Going back to our discussion, Total Depravity the way it is now being explained by Calvinists is in direct contradiction to the clear Bible declaration that MAN WAS CREATED IN THE IMAGE OF GOD!!! How can a creation of God be utterly debased when God Himself declared it was GOOD!

When man fell in the garden of Eden, it DID NOT negate the principle that man is created in the image of God Himself!!! That principle is irrevocable. Hence, man has a seed in him that enables him to do good on his own. Although this goodness may not be enough to earn his salvation, it is nonetheless indicative that man can exercise something like saving faith on his own, albeit being a response to the declared Word of God. Man is endowed with a mind to think discern right from wrong, between good and evil (a repercussion of eating the forbidden fruit which Calvinists perhaps have forgotten) and on his own make volitional choices.

Man is endowed with a heart to feel the right things ON HIS OWN simply because God in His creative work designed it that way!!! Hence, the exercise of faith is part of God's design and the willingness to exercise it toward salvation is part of man being created in the very IMAGE OF GOD!!!

It confounds me that these same well-meaning Calvinists would attribute everything to God including faith (since he is the ultimate source of everything) but without batting an eyelash would claim that applying the same thing about evil ("Evil comes from God since He created everything") is NOT a reasonable argument. How these people live with contentment in what they allege to know (or don't really know) is beyond astounding. Instead they would lead you into a complex maze of mental calisthenics to show a different roundabout argument....and they can sleep at night with that mambo-jumbo seemingly resolved in their minds!

So, why is that not any clear to the Hyper-C? Only God knows, but may He continue to bless them, at least, for their good intentions (and only if their intentions are good and not one of pride in their philosophy or something close to that). Otherwise, I believe they are creating a generation of miserable Christians.


  1. I came accross your site in my desperate attempt to understand Relational Theology. I am conversing with some Weslyan Theologians who are into Relational Theology but cannot seem to explain it. They are also into Theistic Evolution, Open Theology, Process Theology, Brian McClaren, Tony Jones, Clark Pinnock and what I would view as very liberal philosophers. Would you mind addressing some of these issues? I consider myself a kind of Calminianist. I have a real hard time with God not knowing the future. I like some of the things you are saying. Anyway, please do what you can with this. Jess in Idaho.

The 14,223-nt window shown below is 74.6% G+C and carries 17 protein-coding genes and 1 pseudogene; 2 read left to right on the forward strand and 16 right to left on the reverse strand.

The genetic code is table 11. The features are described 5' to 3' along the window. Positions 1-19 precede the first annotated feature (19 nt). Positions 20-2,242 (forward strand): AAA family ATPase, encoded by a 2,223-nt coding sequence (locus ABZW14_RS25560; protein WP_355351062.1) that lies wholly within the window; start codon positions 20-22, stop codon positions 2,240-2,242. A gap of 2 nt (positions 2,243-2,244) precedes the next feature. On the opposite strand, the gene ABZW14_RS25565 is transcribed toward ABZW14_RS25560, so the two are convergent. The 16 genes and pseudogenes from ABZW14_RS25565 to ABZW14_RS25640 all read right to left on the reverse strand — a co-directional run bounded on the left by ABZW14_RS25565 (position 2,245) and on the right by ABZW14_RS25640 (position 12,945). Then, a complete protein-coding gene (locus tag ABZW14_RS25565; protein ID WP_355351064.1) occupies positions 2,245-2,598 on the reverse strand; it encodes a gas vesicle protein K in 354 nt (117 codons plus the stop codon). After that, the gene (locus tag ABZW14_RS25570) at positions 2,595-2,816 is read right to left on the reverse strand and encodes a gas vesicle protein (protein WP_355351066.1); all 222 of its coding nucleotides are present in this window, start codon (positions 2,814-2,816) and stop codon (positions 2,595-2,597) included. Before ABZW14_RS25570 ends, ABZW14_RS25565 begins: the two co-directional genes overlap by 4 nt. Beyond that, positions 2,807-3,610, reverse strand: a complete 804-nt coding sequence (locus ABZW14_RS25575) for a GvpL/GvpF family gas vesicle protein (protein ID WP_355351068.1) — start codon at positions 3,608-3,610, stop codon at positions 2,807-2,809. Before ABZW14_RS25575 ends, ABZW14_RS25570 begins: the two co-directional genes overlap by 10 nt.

2. Hi Jess. There are not too many sites or folks that claim that they represent Relational Theology. I attempted to summarize my version in the article in this site, "Relational Theology in a Nutshell" dated 3/18/08. You presented many items with no real specific question but I would be glad to address each specific question you would come up with.

    Nevertheless, here are some quick responses to what you mentioned. Wesleyans are quite close to Relational Theology because of their concept of a "pure heart", and sanctification. However, that is as far as they go. They still are close to Arminianism when it comes to most of their other doctrinal bias and their hermeneutics are still classical (Greek philosophy view point vs. Jewish perspective viewpoint on Scripture).

    Theistic Evolution is not biblical simply because Evolution is NOT biblical. If God says He created in ONE day, who are we to doubt someone who can rise from the dead after daring to do so? Open Theology is not exactly biblical the way it is presented by Clark Pinnock because he presents God as UNABLE to know what cannot be known and makes God less sovereign than He actually is. Relational Theology presents God from his infinite wisdom and sovereignty as deciding NOT to know ALL of the future. That is the reason He can be surprised, gets angry, changes His mind as Scripture explicitly points out. God knows ONLY what He has predestined but the Bible does not show God as predestinating everything, but only what He has explicitly predestined in Scripture. Process Theology is definitely NOT biblical as it is not better than the gods of the pagans who have to learn things as history progresses. I am not familiar with Brian McClaren and Tony Jones but I will research and get back to you on these.

    To reiterate, from a Relational Theology perspective, God does not know everything about the future by His own design and decision. If God chose to know ALL of the future, He CAN do so but the bible seems to imply in many cases that He has chosen not to, except for those events that He has explicitly predestined.

    Shoot me more specific questions and I would be glad to address them. Meanwhile, explore my discussions in this blogsite as the answers to your questions could already have been addressed.

    God bless you in your search for truth and theology that you can REALLY live by!